New funding for water and wastewater systems in Newfoundland and Labrador

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Windsor Lake Water Treatment Plant
At its next meeting of City Council, St. John’s officials will vote on funding the replacement of the SCADA servicer and license upgrade for the Windsor Lake Water Treatment Plant. Photo Credit: JSM Electrical

Requests for proposals related to at least three water and wastewater infrastructure projects in St. John’s, Newfoundland, will be issued in short order now that the city has secured more than $21 million in funding from all three levels of government.

The projects include improvements to the St. John’s Windsor Lake Water Treatment Plant, which is a membrane microfiltration plant that treats water collected from the Broad Cove River and Windsor Lake watersheds. Its treatment process consists of alkalinity enhancement with hydrated lime and carbon dioxide, screening, membrane microfiltration, primary disinfection using ultraviolet light, and secondary disinfection with chlorine. The rated capacity of Windsor Lake is 70,000 m3 per day in the summer and 53,500 m3 per day in the winter.

At its next meeting of City Council, officials will vote on funding the replacement of the supervisory control and data acquisition (SCADA) servicer and license upgrade for the Windsor Lake Water Treatment Plant. The existing server has been in place for seven years. Its replacement is expected to cost about $187,000.

Also included in the funding announced in late June will be extensive rehabilitation and replacement of sewer, storm and water mains in downtown St. John’s, as well as the construction of a retaining wall and berm along the Rennies River, upstream of Portugal Cove Road.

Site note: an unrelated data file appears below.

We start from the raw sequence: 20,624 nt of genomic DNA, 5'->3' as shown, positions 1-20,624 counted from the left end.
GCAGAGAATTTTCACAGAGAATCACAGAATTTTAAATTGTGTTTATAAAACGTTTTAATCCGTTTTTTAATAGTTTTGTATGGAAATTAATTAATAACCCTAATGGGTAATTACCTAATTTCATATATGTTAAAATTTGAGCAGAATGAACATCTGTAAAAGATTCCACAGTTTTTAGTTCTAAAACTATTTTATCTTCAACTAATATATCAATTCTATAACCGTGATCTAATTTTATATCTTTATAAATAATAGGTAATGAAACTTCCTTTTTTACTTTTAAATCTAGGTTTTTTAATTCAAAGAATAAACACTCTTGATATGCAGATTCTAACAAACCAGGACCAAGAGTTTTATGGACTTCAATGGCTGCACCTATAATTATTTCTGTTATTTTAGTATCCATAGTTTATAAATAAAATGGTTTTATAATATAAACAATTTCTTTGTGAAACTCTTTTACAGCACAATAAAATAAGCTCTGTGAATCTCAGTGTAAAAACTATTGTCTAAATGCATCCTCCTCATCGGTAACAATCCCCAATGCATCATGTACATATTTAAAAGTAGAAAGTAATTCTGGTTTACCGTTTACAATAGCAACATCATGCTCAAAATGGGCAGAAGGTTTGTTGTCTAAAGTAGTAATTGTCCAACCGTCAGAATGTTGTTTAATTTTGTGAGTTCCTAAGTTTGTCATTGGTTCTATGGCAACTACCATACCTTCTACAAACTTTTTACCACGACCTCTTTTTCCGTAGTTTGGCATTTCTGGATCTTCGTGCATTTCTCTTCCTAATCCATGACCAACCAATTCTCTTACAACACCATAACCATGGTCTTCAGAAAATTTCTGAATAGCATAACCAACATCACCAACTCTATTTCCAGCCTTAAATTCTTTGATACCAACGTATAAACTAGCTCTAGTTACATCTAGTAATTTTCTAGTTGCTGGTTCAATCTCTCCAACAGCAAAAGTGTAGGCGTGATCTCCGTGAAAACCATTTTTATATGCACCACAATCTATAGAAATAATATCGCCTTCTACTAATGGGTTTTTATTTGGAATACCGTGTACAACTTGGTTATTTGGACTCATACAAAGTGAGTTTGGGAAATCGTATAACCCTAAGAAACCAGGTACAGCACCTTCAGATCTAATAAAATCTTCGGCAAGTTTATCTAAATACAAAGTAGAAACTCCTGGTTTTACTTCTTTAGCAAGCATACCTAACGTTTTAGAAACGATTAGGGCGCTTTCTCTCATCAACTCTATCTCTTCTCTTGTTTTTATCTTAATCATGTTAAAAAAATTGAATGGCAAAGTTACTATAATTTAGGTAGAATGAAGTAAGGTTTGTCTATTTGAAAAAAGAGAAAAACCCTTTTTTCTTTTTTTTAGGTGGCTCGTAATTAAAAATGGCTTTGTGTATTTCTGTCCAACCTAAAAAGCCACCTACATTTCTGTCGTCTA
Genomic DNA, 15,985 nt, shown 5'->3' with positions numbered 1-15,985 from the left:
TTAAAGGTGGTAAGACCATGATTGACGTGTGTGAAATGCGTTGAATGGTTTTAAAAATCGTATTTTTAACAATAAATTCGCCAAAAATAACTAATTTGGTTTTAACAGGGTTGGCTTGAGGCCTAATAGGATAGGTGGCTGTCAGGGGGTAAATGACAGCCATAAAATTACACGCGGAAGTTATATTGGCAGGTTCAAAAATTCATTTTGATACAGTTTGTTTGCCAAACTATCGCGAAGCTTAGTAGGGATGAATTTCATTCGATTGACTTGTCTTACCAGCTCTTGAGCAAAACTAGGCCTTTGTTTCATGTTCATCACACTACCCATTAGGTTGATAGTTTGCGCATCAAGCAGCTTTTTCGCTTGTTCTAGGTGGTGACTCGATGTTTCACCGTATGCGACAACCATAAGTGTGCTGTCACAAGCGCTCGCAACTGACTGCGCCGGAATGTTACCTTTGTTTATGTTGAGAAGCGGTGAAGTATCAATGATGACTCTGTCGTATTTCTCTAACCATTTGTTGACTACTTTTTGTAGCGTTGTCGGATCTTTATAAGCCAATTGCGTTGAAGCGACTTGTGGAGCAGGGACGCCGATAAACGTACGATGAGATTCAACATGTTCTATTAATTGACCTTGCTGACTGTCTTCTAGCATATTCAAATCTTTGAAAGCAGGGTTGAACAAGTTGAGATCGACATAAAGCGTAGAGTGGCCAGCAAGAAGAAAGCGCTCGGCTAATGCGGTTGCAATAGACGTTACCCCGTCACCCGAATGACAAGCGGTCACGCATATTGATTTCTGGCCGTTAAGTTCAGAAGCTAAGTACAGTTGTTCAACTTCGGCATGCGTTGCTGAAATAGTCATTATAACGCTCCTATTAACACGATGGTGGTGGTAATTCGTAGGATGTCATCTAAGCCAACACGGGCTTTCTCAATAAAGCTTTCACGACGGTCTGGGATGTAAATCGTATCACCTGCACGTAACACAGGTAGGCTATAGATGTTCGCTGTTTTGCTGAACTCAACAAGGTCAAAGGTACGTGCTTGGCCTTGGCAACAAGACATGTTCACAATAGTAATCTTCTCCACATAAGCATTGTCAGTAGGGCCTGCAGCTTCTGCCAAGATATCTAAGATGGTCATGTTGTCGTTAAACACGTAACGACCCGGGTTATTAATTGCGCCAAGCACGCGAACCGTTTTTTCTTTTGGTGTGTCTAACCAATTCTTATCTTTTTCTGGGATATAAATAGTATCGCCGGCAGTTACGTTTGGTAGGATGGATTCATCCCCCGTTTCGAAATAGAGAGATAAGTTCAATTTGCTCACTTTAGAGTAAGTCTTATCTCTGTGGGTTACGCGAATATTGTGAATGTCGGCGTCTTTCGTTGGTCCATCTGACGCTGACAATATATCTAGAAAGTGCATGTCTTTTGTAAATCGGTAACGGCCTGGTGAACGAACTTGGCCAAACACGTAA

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The upgrades will reduce future maintenance costs and provide more reliable delivery of clean drinking water to residents and businesses, while reducing potential water main leaks and limiting overflow into the St. John’s Harbour.

Labrador City

In additional funding announced for Newfoundland, the Town of Labrador City will receive more than $3.3 million in joint funding from all three levels of government to upgrade its Drake Wastewater Treatment Plant.

“These funds will help bring our Drake Wastewater Treatment Plant up to 2020 standards,” said Labrador City Mayor Wayne Button in a statement to media. “It will upgrade the primary treatment process, improve the remote monitoring process, and have a potential cost savings in capital expenditure.”

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